David, our outreach librarian, has been reading a lot of new graphic novels during this unusual time. Below are some of his recent favorites which will be available to request from our catalog once the libraries begin to reopen.
Brown, Lisa. The Phantom Twin. First Second, 2020.
This fictional story, set in a turn-of-the-century sideshow focuses on Isabel who used to be a conjoined twin. Jane, her sister, dies after an ambitious surgeon separates them. Strangely enough, Isabel still sees and communicates with Jane even after her death. She tries to build a new life and create a new act in the sideshow. Although now, she is not sure who to trust. She finds solace in a kind tattoo artist but questions his intentions. Despite the heavy subject matter, the story is handled with a light tone and the drawings are whimsical. This book will appeal to young adults with a curiosity about fitting it in despite their differences.
Cody, Mathew and Yoshitani, Yoshi. Zatanna and the House of Secrets. DC Comics, 2020.
DCs new graphic novel series for kids reimagines many characters from the DC Universe as teenagers. In this fantastical entry, Zatanna is a middle-schooler with a single father. After dealing with some social pressures at school, she comes home to realize that things are far stranger than they appear. Her house is nearly as old as time and her father is a powerful magician. She realizes she is able to communicate with her dead mother and that only she holds the key to the house’s secrets. Add to this an origami shine and a talking rabbit and what you have here is an exciting adventure story. I love the colorful artwork by Yoshitani. It’s a unique style in that is completely non-line based and looks quite different than most other comics. I also like that you could read and enjoy this book without the need to know about the history of any of these characters. Even though it is a DC book, it has nothing to do with superheroes.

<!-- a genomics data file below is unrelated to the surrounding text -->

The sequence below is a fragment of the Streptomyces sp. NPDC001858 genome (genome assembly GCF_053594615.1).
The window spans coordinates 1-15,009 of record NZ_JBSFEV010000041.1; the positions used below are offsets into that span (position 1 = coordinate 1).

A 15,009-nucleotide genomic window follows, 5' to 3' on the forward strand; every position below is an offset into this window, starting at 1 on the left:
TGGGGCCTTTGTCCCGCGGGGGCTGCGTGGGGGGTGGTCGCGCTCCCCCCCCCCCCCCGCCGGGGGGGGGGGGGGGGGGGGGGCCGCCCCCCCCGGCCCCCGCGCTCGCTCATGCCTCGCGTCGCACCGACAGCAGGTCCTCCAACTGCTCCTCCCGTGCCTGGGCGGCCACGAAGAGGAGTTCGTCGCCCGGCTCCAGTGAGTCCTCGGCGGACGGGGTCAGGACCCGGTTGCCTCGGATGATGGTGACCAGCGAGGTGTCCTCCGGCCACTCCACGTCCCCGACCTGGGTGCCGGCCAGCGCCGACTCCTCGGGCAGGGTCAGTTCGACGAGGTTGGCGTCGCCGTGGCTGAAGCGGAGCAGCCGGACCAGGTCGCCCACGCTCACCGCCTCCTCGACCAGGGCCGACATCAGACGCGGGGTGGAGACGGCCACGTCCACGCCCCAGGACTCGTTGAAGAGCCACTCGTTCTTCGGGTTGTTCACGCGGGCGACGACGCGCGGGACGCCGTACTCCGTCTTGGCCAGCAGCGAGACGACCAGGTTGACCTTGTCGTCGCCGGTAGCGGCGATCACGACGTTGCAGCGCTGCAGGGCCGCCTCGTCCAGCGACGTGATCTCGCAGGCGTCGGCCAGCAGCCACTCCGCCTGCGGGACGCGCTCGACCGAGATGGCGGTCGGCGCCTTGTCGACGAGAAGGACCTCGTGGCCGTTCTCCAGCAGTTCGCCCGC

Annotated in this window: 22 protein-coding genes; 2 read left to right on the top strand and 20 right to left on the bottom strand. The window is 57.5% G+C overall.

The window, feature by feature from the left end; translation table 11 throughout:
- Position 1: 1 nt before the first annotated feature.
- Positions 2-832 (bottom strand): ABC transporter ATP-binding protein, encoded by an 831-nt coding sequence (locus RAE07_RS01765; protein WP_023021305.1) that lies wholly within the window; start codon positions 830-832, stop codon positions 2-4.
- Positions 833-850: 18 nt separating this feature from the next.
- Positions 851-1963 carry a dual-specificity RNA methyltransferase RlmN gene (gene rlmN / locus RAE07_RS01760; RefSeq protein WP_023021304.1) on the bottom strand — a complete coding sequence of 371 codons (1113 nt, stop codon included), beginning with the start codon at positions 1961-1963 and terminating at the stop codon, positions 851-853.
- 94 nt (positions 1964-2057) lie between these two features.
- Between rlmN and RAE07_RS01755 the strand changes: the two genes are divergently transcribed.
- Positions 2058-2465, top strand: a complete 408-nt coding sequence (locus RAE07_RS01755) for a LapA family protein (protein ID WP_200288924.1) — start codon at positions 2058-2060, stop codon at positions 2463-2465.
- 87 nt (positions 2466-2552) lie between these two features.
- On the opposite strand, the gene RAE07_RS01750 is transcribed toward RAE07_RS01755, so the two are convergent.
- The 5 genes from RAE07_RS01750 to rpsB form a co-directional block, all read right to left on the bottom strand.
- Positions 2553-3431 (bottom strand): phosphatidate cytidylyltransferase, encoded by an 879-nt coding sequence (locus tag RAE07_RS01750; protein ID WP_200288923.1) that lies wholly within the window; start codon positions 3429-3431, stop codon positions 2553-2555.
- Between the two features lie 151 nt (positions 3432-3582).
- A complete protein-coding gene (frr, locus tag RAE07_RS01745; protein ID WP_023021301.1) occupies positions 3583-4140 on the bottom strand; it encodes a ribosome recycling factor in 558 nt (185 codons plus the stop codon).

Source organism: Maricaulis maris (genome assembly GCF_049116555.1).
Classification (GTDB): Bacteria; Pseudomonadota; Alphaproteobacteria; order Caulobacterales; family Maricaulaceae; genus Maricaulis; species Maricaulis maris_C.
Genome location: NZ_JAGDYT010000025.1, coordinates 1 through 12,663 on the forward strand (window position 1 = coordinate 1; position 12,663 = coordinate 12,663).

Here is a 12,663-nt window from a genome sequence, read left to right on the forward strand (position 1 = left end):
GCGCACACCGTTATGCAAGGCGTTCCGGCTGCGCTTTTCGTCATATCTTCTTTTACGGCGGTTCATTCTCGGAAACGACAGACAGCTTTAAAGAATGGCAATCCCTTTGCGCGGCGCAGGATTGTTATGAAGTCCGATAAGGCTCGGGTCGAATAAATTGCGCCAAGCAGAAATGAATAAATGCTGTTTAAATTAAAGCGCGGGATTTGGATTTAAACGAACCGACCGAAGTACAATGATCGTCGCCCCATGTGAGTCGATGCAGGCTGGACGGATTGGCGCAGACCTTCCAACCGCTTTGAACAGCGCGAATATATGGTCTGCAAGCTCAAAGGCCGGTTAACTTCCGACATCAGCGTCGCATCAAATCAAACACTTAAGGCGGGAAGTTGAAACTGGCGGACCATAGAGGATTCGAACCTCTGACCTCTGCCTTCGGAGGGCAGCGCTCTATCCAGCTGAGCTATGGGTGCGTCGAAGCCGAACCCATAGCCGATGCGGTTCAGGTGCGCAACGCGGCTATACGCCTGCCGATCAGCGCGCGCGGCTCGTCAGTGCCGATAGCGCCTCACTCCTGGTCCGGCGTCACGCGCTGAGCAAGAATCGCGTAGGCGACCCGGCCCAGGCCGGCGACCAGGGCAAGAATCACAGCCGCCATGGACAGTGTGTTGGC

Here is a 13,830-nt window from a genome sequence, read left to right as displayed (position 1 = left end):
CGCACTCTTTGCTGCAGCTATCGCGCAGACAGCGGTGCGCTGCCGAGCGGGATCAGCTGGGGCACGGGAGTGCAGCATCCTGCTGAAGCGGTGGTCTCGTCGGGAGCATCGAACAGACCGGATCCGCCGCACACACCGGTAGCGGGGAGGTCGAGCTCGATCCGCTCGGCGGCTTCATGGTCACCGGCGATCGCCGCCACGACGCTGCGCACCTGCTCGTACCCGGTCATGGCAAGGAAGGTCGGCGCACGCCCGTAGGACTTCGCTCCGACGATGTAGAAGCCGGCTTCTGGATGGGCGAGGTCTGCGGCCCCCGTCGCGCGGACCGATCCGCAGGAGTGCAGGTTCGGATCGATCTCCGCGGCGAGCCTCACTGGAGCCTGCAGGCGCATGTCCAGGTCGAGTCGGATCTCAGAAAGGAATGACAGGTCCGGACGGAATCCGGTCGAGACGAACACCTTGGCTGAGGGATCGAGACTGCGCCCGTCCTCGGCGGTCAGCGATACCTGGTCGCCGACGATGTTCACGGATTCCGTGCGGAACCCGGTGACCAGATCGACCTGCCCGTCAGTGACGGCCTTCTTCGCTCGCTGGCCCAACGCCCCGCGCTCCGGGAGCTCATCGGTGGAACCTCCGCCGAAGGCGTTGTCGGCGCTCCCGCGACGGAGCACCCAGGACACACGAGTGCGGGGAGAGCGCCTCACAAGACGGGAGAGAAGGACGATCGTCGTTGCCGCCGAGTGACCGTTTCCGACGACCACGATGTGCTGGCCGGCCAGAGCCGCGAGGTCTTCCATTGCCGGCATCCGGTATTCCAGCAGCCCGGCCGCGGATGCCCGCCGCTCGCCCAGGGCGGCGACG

Fontana, Shea and Dichiara, Marcelo. Batman Overdrive. DC Comics, 2020.
This is another fun DC Kids graphic novel where we see Bruce Wayne as a young teen prior to becoming Batman. In this reimagining, Bruce is a bit of a gear-head who gets the bug to fix up his deceased father’s 66 Crusader. It will eventually become the Batmobile. Along the way, he meets a young thief. This turns out to be Selina Kyle, aka Catwoman. However, this story has little to do with super-heroics. The main part of the story deals with Bruce’s relationship with his pseudo-adopted parent, Alfred, the butler. He also befriends a whiz kid, Mateo Diaz, who not only helps him build a car, but becomes his assistant in his first stint in fighting crime as a masked vigilante. This is an enjoyable tale for those that like their comics fast and furious.
Jusay, Jeremy. The Strange Ones. Gallery 13, 2020.
This is a nostalgic story set in Manhattan during the mid 1990s that focuses on the relationship of two teenage outsiders who find a bond through alternative music. Angeline and Franck go to concerts together, watch the Rocky Horror Picture Show and are generally oddballs. Their relationship is not romantic, but they have a genuine connection. When Franck suddenly dies, Angeline reconnects with Franck’s past through his old friends. It is a very personal and heartfelt tale that will appeal to fans of realistic young adult fiction. The black and white art is reminiscent of some of the best zines of the 1990s, like Tomine’s Optic Nerve, but it also has a neatness and precision which sets in it in a class by itself.
Knisley, Lucy. Stepping Stones. Random House Graphic, 2020.
This is a middle grade quasi-autobiographical graphic novella that I’m sure would appeal to fan of Raina Telgemeier. I’d say that Knisley has an even more organic and natural cartooning style than Raina. It’s drawn in pencil and the coloring is really well done – gradients and slight texturing really add to the summer mood. The story itself is brief and breezy. Jen, who has moved to Peapod Farm, with her mother, misses city life. She must adjust to living on the farm with her mother’s new boyfriend and his two daughters. She struggles with working at the farmer’s market and finding a way that her particular talents can be of use. Reader’s will notice and relate to Jen’s insecurities. She is a real character that one can identify with, obviously based on the author’s own experiences.